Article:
UEFA Women’s Football Board Meeting Overshadowed By Claims Of Lack Of Diversity
England’s midfielder Leah Williamson (L) receives the trophy from UEFA president Aleksander Ceferin … [+] (R) and Britain’s Prince William, Duke of Cambridge (C) after England’s win in the UEFA Women’s Euro 2022 final football match between England and Germany at the Wembley stadium, in London, on July 31, 2022. – England won a major women’s tournament for the first time as Chloe Kelly’s extra-time goal secured a 2-1 victory over Germany at a sold out Wembley on Sunday. – No use as moving pictures or quasi-video streaming. Photos must therefore be posted with an interval of at least 20 seconds. (Photo by FRANCK FIFE / AFP) / No use as moving pictures or quasi-video streaming. Photos must therefore be posted with an interval of at least 20 seconds. (Photo by FRANCK FIFE/AFP via Getty Images)
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Today, a group of leading figures in European soccer convened to discuss the future of the women’s game but faced criticism for failing to adequately represent the continent it speaks for.
The inaugural meeting of the ‘UEFA Women’s Football Board’ set our to discuss “fundamental women’s football-related topics, such as the Laws of the Game, refereeing, the match calendar and player welfare, as well as the UEFA Women’s Football Strategy.”
The board is comprised of ten current players, five former players and three current coaches within the women’s game – Verónica Boquete, Marissa Callaghan, Karen Carney, Jovana Damnjanović, Jonas Eidevall, Magdalena Eriksson, Laura Georges, Gemma Grainger, Ada Hegerberg, Pernille Harder, Josephine Henning, Eugénie Le Sommer, Carolina Morace, Francisco Neto, Alexia Putellas, Lotta Schelin, Viktoria Schnaderbeck, Tessa Wullaert and Leah Williamson.
Of 19 members of the so-called, “distinguished group of current and former football stars and elite coaches” chosen to represent the interests of women’s football, two were male, only one was black – former French international Georges – and only one from Eastern Europe – Serbian Damnjanović, currently playing for FC Bayern in Germany.
Thirteen countries from the 55 UEFA member nations are represented. There are three participants from England and Sweden, two from France and Spain. None of the board are currently playing within Eastern Europe.
Upon the announcment of the board last week, UEFA President Aleksander Čeferin said, “UEFA is delighted to welcome some of the most distinguished players and coaches in football, and many of those who paved the way for the all the successes of women’s football that we are seeing today across the continent. The expertise and insights of this board will play a pivotal role in ensuring continued growth and success built on inclusivity, equality and excellence, not only in Europe but around the world.”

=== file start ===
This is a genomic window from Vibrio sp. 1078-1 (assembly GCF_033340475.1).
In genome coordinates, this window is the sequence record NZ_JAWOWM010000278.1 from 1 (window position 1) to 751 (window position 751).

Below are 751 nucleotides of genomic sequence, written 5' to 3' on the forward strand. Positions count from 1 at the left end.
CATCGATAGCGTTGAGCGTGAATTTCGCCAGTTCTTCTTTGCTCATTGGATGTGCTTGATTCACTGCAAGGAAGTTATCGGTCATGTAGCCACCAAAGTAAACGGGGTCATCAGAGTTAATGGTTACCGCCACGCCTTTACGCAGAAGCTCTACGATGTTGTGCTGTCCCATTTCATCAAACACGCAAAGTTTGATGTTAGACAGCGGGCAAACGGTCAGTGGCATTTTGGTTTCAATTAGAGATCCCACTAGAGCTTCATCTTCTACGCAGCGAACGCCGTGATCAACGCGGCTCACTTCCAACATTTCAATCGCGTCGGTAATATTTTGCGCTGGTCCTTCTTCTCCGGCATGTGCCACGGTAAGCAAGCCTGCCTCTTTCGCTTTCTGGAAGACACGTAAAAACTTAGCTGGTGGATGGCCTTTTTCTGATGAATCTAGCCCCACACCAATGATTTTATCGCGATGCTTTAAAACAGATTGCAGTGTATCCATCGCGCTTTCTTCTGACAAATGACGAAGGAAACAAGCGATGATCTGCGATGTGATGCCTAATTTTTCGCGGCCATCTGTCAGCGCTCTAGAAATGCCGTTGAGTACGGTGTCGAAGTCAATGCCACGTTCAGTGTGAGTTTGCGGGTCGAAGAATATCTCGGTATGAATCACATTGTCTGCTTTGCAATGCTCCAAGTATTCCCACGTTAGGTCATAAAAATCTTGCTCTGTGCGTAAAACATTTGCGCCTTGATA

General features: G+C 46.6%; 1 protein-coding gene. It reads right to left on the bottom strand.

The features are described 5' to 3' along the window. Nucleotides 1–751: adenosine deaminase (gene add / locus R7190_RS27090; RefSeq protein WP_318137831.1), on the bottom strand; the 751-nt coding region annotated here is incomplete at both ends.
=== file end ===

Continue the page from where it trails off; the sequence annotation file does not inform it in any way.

However, yesterday on social media former England international pointed out the lack of non-white faces on the UEFA board which was established by the UEFA Executive Committee “to give an institutional yet independent voice of experience and expertise on fundamental women’s football-related topics.”
Last week, three of the thirty players nominated to the shortlist for the women’s Ballon D’Or were black Europeans – Wendie Renard, six times a captain of the UEFA Women’s Champions League winners, Kadidiatou Diani, the leading European goalscorer at the FIFA Women’s World Cup and Salma Paralluelo, the winner of the Best Young Player at the tournament.
Since the suspension of Russia from European competition matches last year, there has been a similar lack of representation from Eastern Europe at the top level of the women’s game. No Eastern European nation played at the UEFA Women’s Euro – Russia had qualified but were replaced by Portugal – or FIFA Women’s World Cup. No Eastern European club side has made the knockout stages of the UEFA Women’s Champions League since it was reformatted in 2021.
UEFA claims that “members of the UEFA Football Board were selected based on their outstanding club or national team achievements, strong international reputation and extensive experience.”
The meeting of the women’s board follows on from the first meeting of the UEFA men’s football board in April. The 24 men chosen included four black former players and two from Eastern Europe.
There remains no fixed agenda for the UEFA Women’s Football Board but according to UEFA, “these meetings will be an annual fixture in the UEFA calendar, but the members will also meet when needed and necessary.”
The managing Director of UEFA Women’s Footbal, Nadine Kessler added that “I am delighted and thankful that such a powerful and respected group of players and coaches will come together to help us assess the game of today and shape the one of tomorrow. Much more needs to be done, and their voices need to be heard and listened to.”
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